At a Glance
I'm finicky about call quality. In fact, I've rarely lauded a phone's call quality--until now. In my hands-on experience, the navy-blue T-Mobile Wing ($300 with a two-year contract) sounded terrific. While on calls, I heard virtually none of the tell-tale hissing or background noise that usually betrays the fact that I'm on a cell phone. And the people I spoke with noted that I sounded very clear --even while on a noisy jetway at an airport. Call quality isn't the Wing's only strength: It also offers impressive battery life and a strong array of features.
The phone--the first to ship preloaded with Windows Mobile 6.0 (T-Mobile is also making Windows Mobile 6 available as an upgrade for the Dash)--has many features, including a still-image and video camera, messaging, and the familiar Windows-like menu system with apps to go. The phone includes Office Mobile with Word, Excel, and PowerPoint (you can view, create, and edit documents); Windows Live for Windows Mobile (with Windows Live Messenger, Windows Live Hotmail, Live Search, and Live Spaces); Windows Media Player; and a My Documents folder structure for storing files and multimedia. Other apps include Instant Messaging (for use with AOL, ICQ, and Yahoo), Java applications, a T-Mobile HotSpot log-in shortcut, and a voice recorder.
The Wing comes with a 2.8-inch touch-screen display (T-Mobile bundles a stylus with the phone, but I tended to rely on my fingers to do the walking). Six highly responsive buttons, and a five-way navigational control beneath the front-screen display make single-handed navigation a breeze. Slide the display left, and the screen automatically reorients itself in landscape view to accompany your typing on the roomy keyboard. The keyboard's keys are wide and flat, with backlighting that makes using the device in a darkened environment a breeze. I found the Wing surprisingly comfortable for thumb-typing when I held the device in two hands; as a touch typist, I was surprised at how quickly I could type (I have small hands; a friend with larger hands found the keyboard harder to navigate).
Unfortunately, other aspects of the phone's design are less appealing. Specifically, I found many of the buttons around the perimeter of the phone difficult to press and poorly constructed. For example, the volume slider, located near the middle of the phone, along the left-hand side, was difficult to adjust using the pad of my finger (if you have longish nails, this might not be an issue).
The dedicated camera button is located near the top left of the camera when the phone is oriented vertically, and at the top right when the phone is situated horizontally--the optimal way to use the camera. But the button is flat and hard to press. When I did click it, I often accidentally twisted the phone's slider mechanism, too, which makes me worry about the long-term integrity of this critical part of the phone. Pressing the camera button launched the phone's 2-megapixel CMOS digital camera, with its 8X digital zoom (for low-resolution images) and video camera (capable of capturing clips at up to 176 by 174 resolution), but the phone lagged considerably while the camera popped up.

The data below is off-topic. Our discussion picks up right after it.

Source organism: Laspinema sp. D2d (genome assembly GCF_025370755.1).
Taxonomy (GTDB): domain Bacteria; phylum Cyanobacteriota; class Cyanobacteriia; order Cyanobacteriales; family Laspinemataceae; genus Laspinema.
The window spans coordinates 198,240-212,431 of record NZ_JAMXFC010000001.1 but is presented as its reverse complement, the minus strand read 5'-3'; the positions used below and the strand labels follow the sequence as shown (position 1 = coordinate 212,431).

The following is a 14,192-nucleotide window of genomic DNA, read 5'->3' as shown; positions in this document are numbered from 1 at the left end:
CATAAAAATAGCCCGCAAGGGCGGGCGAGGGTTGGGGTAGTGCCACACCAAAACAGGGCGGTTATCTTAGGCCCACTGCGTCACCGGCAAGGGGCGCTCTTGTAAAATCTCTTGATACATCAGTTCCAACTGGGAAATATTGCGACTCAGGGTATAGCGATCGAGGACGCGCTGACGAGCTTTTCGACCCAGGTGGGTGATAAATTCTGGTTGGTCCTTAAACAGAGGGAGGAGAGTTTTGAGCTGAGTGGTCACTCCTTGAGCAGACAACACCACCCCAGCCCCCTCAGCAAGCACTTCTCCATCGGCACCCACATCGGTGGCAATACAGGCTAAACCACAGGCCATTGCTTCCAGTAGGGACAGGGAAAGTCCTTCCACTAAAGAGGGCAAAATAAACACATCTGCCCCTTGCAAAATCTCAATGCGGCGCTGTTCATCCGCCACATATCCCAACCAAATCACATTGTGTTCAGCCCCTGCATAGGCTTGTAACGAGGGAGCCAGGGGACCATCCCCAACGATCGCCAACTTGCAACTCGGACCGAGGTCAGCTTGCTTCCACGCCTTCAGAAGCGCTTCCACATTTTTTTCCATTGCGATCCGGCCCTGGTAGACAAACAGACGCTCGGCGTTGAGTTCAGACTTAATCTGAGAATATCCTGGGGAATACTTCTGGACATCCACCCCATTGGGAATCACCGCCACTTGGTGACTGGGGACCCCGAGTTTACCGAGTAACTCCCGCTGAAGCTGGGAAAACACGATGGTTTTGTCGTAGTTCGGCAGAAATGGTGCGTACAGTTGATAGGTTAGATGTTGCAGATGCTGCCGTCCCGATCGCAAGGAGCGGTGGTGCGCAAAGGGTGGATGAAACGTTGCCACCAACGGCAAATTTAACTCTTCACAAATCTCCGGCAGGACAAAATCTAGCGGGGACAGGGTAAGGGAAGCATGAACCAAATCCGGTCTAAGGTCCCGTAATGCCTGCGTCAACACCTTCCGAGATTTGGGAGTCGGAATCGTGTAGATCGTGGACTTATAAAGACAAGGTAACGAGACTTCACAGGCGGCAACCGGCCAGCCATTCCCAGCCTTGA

I suspect that some of my gripes with the phone may relate more to Windows Mobile 6 than to the device itself. The Communications Manager app, for example, houses a dizzying array of options--everything from vibrate and ringer settings to EDGE and GPRS data-connection minutiae. To disable the wireless antennas and put the phone into flight mode, I had to traverse three screens--more before I found a helpful shortcut--just to get to the point in Communications Manager where I could disable the wireless radio.
Like the T-Mobile MDA, the Wing (underlying model number HERA110) is manufactured and designed for T-Mobile by HTC. T-Mobile claims that the Wing is about 30 percent smaller than the MDA. It certainly feels more compact than the MDA, weighing in at 6 ounces and measuring 2.3 by 4.3 by 0.7 inches. When closed, the Wing is dominated by its 240-by-320-resolution, 65,000-color touch-screen display. When open, it suggests a sleeker version of T-Mobile's Sidekick III.
The Wing is a quad-band GSM phone, with support for 850-, 900-, 1800-, and 1900- MHz bands. It runs a 201-MHz OMAP850 processor, with 64MB of RAM and 128MB of read-only memory. According to T-Mobile, the phone by default comes with 26MB of free memory and 16MB of available program storage. You can add storage for multimedia and data files via the MicroSD card slot.
The Wing lasted for the full 10 hours that marks the ceiling of the PC World Test Center's battery life evaluation. Its performance thus matches that of such models as the T-Mobile MDA (which this model replaces) and the RIM BlackBerry Curve 8300--our most recently tested top performers.
The phone comes with a case and an assortment of cables and connectors. The 258-page manual covers all of the important topics; regrettably, T-Mobile doesn't include a copy of the manual on the phone itself in PDF form so that you could view it on the loaded Adobe Acrobat LE reader. When I sought assistance within the phone, the included Microsoft help file didn't address my needs.
For $300, the T-Mobile Wing is a reasonable value, given the phone's versatile functionality, stellar call quality, and excellent battery life. My greatest concerns about the phone involve its limited on-board storage and its poorly constructed buttons; longer term, Ia??d worry about the integrity of that slider mechanism. But those concerns aside, the Wing makes a great package, especially if you value the easy input that a touch screen affords, together with the computing flexibility of Windows Mobile.
Melissa J. Perenson